An essay published by a relatively obscure Christian blog was removed from the site Wednesday, but not before it was shared more than 79,000 times and inspired a barrage of scathing tweets and comments.
The reason it went viral? It unintentionally revealed a lot about the depressing depth of anti-black racism — even among people who are trying to overcome it.
If you missed it, “When God Sends Your White Daughter a Black Husband” — of which I grabbed a few excerpts from before it disappeared from the Gospel Coalition’s site — managed to highlight the intensity of the bias against black people in the author’s community despite the author’s earnest effort to offer ways around it.
This sentence summed up her perceived dilemma:
This white, 53-year-old mother hadn’t counted on God sending an African American with dreads named Glenn.
She went on to offer tips and insights for other parents who might be dealing with a similar horror, but the gist of her message was this:
All ethnicities are made in the image of God, have one ancestor, and can trace their roots to the same parents, Adam and Eve.
As you pray for your daughter to choose well, pray for your eyes to see clearly, too. Glenn moved from being a black man to beloved son when I saw his true identity as an image bearer of God, a brother in Christ, and a fellow heir to God’s promises.
It is implied that it would not have required the same mental or spiritual gymnastics to see a white fiancé as a legitimate son-in-law.
To the author’s credit, she found a way to accept Glenn. She doesn’t want anyone to take things too far, though. It’s important to her that racist relatives get the compassion she says they’re due:
Calling Uncle Fred a bigot because he doesn’t want your daughter in an interracial marriage dehumanizes him and doesn’t help your daughter either. Lovingly bear with others’ fears, concerns, and objections while firmly supporting your daughter and son-in-law. Don’t cut naysayers off if they aren’t undermining the marriage. Pray for them.
The writer seems to be quite concerned with the potential dehumanization of Uncle Fred and the experience of her daughter, but the impact of the decision on the “African American with dreads” isn’t given any thought at all. It’s a hint that she may still struggle to see him as fully equal to a white person.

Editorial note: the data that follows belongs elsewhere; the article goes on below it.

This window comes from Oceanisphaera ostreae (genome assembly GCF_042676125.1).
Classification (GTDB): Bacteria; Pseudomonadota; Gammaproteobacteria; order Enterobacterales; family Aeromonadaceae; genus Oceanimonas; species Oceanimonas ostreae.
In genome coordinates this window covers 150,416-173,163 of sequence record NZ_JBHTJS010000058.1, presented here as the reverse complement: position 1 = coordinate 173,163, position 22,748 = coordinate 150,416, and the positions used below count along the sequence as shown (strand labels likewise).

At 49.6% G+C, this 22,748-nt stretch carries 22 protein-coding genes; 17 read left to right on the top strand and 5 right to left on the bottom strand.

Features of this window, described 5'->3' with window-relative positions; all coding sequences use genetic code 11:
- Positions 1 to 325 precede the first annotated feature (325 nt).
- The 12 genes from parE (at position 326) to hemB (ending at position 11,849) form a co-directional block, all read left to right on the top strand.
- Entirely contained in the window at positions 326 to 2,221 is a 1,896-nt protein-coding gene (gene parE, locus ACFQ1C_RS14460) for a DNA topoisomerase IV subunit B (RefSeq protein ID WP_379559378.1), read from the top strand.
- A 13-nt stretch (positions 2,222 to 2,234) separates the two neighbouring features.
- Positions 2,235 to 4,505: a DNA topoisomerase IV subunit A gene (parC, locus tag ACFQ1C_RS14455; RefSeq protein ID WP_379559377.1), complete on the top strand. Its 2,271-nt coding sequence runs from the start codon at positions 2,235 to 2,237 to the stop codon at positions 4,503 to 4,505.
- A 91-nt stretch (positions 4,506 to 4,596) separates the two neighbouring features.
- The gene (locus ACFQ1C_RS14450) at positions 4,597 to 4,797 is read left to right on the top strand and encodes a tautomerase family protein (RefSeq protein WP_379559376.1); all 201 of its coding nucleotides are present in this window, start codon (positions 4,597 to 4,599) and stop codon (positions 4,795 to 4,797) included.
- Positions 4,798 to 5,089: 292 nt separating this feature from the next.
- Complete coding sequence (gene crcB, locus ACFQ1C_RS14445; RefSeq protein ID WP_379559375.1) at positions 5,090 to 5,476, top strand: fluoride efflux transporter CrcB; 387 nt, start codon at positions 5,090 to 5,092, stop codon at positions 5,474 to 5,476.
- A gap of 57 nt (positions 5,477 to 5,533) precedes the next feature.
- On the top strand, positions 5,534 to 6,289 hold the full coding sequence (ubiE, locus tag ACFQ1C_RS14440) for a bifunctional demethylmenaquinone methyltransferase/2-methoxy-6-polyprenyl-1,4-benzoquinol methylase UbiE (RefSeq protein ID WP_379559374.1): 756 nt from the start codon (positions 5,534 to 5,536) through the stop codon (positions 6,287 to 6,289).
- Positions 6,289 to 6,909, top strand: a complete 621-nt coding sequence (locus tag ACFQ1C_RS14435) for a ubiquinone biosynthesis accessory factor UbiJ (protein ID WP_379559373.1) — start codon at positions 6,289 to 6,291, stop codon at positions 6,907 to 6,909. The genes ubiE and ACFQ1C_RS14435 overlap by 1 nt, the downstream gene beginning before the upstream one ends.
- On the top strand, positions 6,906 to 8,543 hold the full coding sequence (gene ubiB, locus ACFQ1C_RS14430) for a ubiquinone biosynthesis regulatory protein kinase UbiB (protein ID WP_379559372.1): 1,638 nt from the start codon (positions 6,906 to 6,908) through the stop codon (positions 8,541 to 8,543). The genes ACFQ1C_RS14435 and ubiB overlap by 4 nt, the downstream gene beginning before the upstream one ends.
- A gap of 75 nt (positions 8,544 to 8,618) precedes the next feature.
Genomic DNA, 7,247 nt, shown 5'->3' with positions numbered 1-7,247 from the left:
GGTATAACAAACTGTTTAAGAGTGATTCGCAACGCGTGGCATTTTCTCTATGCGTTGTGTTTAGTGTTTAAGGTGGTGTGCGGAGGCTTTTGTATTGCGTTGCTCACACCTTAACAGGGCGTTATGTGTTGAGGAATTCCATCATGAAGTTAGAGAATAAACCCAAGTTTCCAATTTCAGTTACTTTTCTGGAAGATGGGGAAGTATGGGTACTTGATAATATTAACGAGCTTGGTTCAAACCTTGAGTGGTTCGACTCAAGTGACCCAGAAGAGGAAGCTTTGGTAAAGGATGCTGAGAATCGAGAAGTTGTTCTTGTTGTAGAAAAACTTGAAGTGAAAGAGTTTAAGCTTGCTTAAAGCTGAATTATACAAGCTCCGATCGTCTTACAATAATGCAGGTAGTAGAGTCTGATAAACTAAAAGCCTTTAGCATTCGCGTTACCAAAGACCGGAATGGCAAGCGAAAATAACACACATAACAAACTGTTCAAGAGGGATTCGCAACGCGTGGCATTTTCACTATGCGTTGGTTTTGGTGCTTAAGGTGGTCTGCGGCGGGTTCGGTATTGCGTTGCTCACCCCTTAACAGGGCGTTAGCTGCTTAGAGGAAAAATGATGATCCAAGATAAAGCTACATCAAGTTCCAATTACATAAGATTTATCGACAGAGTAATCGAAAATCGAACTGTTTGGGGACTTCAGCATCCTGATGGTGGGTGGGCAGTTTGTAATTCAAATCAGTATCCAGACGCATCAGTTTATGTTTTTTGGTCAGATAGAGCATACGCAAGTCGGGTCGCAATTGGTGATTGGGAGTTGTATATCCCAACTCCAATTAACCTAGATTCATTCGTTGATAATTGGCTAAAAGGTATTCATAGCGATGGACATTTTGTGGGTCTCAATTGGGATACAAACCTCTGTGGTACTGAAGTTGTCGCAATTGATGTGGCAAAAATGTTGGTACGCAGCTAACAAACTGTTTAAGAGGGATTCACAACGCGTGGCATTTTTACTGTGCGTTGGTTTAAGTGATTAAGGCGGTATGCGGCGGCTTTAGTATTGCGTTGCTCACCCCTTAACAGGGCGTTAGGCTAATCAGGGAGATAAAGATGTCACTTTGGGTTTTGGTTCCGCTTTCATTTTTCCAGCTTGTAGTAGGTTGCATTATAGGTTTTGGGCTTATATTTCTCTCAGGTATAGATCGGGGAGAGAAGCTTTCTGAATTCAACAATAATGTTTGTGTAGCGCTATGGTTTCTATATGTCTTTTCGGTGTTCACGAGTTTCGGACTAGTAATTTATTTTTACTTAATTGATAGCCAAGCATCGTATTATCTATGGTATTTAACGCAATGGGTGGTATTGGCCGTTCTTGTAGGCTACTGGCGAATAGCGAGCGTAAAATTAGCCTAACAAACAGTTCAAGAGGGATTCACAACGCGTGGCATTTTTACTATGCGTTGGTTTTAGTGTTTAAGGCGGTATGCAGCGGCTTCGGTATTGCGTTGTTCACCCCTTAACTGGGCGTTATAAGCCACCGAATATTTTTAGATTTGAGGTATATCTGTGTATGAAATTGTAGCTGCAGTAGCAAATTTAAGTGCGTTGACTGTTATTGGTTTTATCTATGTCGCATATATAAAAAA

A reminder of how pervasive and deeply held racist beliefs are
You can see why this post, which the author almost certainly thought was a message about tolerance, was read differently by people who were irked by the idea that accepting a person of a different race would be a major feat requiring point-by-point instructions and a mandate from God.
I shudder to think of how she would have treated this person if she hadn’t found a biblical angle that mandated seeing him as human, or if she embraced a different interpretation of scripture.
The author isn’t uniquely unevolved when it comes to her understanding of equality. In fact, what drew so much attention to her essay was the sense that it represented something much bigger than her: the racist attitudes that made the marriage an issue in the first place, which transcend her family. After all, the entire thing rests on the firmly held assumption that the average white person would need a religious reminder to accept a black person as equal.
Racism isn’t confined to law enforcement
That sobering takeaway echoes a point made by the LA Times’s Erin Aubry Kaplan in a piece called “In the Black Lives Matter era, we need justice well beyond the legal sense.”
She argued that supporters of the policy changes pushed for by the Black Lives Matter movement should remember that the widespread and deep-seated cultural beliefs that make it easy to prioritize white Americans and exclude, mistreat, and dismiss black people have to change at some point, too:
It's not who we have to be, but it is who we are. Racism and color hierarchy are us, as much as — sometimes more than — the ideals of democracy and fairness...
The devaluing of black people that perpetuates bad policing descends from slavery, the national trauma that too often gets passed off as a terrible but isolated event in time — done, over with, only tangentially bearing on our national consciousness now.
Then comes Trayvon Martin, Ferguson, Ezell Ford and the way so many American institutions willfully ignore the truth despite mountains of statistics and anecdotal evidence: White privilege and black invisibility form the foundation of our society.
...The question is whether America will finally undo what divides black reality from everyone else’s. This time, what’s necessary is not only a change in law or language or police chiefs. We need life change, to undo a truth that’s been commonplace for so long we barely notice it, to dislodge what has been ingrained in us all — that black lives don’t matter.
As far as the Gospel Coalition post, the writer asked for it to be taken down because of the controversy. It’s been replaced on the blog with a recording of a conversation between three African-American men titled “A controversial article and what we can learn.”
In discussions of racial inequality — and especially of racialized police violence — we hear a lot in the abstract that lives of African Americans are undervalued. That this woman had to work so hard to rationalize accepting a black son-in-law is a reminder that this mindset is not confined to troubled law enforcement departments.